Re: Random Triangle Problem
Posted:
Jul 30, 1997 1:53 AM


eclrh@sun.leeds.ac.uk (Robert Hill) writes of some fascinating simulation data!
> I generated 1 million pseudorandom triangles
> (1) vertices independent uniform inside a square: > obtuse at first vertex at second at third all acute > 241781 241998 241802 274419 > > (2) vertices independent uniform inside a circle: > 248534 248198 248619 254649 > > (3) vertices independent uniform inside an equilateral triangle: > 249377 249031 249279 252313
These are all *hugely* away from 3/4 to 1/4. The best has a chisquare of about 20 for 1 df. MADLY significant.
> I can't understand why the answer for a circle comes between > that for a square and that for a triangle! Can anyone?
I certainly can't. It seems most counterintuitive. Did you write them down in the wrong order maybe?
> Or is it just a bug in my program?
I'd hesitate to say so. For one thing there's no significant differences between the three corners; (in spite of that other twit who thinks there *should* be! :) ) If it's not too difficult, could you repeat the simulation with a regular pentagon, hexagon, octagon... see if the results tend toward the circular case, as they ought.
> (4) x and y coordinates of each vertex independent normal N(0,1) > (if my memory is correct this distribution is isotropic, > i.e. for any fixed a it makes x cos a + y sin a also N(0,1)): > 249791 249989 249974 250246
> answer for this case may be exactly 3/4. So I reran it with > 20 million triangles and got > > 4999137 5002204 4999415 4999244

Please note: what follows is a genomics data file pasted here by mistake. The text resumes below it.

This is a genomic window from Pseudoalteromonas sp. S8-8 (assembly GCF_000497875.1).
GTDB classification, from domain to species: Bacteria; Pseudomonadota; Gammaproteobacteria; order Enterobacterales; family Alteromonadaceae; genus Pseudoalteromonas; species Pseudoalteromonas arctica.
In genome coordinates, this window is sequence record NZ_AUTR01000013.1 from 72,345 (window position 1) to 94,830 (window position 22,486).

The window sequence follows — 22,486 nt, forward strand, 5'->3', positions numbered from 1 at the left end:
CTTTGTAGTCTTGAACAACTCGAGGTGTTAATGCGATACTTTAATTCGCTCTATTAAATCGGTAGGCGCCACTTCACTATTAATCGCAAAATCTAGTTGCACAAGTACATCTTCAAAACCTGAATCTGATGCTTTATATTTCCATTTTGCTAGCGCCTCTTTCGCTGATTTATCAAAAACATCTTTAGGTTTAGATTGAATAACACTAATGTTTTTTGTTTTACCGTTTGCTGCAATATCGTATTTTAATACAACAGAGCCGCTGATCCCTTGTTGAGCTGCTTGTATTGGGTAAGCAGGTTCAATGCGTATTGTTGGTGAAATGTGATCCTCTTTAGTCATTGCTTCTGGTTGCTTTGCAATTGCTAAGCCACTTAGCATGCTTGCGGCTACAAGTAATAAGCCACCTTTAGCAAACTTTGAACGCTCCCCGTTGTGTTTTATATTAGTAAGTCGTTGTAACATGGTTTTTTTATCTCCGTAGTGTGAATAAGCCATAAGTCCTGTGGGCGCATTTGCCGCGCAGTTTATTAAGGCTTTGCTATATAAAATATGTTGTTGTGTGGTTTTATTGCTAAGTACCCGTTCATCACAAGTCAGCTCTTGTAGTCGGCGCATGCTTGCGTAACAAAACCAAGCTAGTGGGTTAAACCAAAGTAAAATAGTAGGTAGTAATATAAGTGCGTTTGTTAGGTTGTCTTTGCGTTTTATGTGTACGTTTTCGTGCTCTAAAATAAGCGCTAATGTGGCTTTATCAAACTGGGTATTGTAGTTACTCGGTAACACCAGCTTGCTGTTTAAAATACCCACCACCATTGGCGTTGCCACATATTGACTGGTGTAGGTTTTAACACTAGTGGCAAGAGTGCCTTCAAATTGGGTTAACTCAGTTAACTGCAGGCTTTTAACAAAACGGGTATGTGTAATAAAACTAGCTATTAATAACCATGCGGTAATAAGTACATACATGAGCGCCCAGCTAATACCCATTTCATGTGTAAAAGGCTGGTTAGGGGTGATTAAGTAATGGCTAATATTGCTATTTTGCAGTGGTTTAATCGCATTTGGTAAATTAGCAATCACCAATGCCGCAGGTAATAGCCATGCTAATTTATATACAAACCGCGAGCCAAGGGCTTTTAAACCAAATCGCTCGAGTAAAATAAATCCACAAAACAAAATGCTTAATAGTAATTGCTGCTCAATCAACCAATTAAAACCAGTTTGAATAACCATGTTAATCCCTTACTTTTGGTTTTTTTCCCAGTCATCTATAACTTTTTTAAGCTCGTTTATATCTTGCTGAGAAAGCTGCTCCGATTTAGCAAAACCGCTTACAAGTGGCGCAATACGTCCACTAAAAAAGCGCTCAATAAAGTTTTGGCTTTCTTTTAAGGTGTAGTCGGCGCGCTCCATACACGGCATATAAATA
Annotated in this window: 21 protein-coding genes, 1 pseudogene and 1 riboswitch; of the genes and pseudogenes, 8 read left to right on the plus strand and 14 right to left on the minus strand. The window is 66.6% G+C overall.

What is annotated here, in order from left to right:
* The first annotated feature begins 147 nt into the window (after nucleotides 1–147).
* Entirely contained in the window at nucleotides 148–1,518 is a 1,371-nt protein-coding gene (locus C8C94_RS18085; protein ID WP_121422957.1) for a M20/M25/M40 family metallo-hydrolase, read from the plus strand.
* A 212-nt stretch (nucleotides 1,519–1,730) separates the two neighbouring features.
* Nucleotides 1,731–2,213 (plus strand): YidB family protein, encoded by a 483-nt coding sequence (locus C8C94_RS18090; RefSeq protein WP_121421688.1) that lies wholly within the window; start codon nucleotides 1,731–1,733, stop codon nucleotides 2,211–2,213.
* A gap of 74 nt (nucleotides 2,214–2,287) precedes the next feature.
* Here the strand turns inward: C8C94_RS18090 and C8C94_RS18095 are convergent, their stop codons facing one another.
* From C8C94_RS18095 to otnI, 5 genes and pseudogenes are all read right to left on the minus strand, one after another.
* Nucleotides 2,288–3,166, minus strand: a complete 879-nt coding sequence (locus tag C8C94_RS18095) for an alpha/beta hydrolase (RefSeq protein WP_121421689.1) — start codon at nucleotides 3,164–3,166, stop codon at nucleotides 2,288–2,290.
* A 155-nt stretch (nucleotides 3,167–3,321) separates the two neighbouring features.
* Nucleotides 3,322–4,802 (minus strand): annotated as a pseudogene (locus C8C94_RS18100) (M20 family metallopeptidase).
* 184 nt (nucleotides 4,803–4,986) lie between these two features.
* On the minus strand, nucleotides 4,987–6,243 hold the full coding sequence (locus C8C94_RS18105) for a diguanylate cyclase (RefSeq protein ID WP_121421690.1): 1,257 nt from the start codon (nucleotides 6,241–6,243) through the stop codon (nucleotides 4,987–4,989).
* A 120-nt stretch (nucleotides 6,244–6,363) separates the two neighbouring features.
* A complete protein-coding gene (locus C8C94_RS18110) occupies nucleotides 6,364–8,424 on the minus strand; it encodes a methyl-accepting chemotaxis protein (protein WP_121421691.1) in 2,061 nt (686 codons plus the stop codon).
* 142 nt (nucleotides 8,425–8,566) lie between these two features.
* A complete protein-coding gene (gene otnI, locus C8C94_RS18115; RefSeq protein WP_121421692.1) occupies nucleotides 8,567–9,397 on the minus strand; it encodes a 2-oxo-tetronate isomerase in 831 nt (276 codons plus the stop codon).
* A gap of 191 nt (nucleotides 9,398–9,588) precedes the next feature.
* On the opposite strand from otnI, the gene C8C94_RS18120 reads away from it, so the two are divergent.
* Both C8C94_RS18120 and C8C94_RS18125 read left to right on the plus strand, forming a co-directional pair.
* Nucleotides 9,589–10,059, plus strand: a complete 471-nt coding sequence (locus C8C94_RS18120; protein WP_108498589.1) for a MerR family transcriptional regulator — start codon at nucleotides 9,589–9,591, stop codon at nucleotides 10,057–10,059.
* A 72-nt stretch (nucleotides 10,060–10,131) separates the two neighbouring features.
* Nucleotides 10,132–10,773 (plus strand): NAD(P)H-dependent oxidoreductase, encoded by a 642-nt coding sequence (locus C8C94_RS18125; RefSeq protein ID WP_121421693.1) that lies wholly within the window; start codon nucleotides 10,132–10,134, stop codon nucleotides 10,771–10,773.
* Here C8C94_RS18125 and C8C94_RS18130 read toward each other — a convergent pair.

Now this is absolutely amazing! These figures are spot on the 1:3 ratio. The chisq(1) value is 0.15 . Almost too *good*! (Hello Gregor Mendel!)
The normal distribution has a good record of being the most "truly random" in various contexts; but even so, I'm amazed to see it do the job here! What I'm wondering is how much is due to mere circular symmetry and infinite support. So a good one to compare it with would be Cauchylike.
Robert: can you run off a few more million simulations using a 2D Cauchy; ====== and report back to us please? You can do it with...
@ is uniform on [0,pi]; U is uniform on [0,1] (and indedendent of course).
Then R = tan(pi(U0.5)) and x = R cos@ y = R sin@ .
Hope you can. Thanks in advance.
> Namely, if the vertices of a triangle > are chosen independently and unifomly ON a given circle, then the 3/4 > answer follows rigorously.
> So the 3/4 answer for the whole plane is essentially equivalent > to the statement that the vertices of a random triangle are > uniformly and independently distributed on its circumcircle.
> Or that the points of contact of the sides with the incircle are > independently and uniformly distributed on the incircle.
Yes, an amusing coda. :) A disguised form of my three slopes answer. (Similar identifications hold in the Bertrand problem.)
 Bill Taylor W.Taylor@math.canterbury.ac.nz  I do not claim my argument is logical, but simply that I'm right.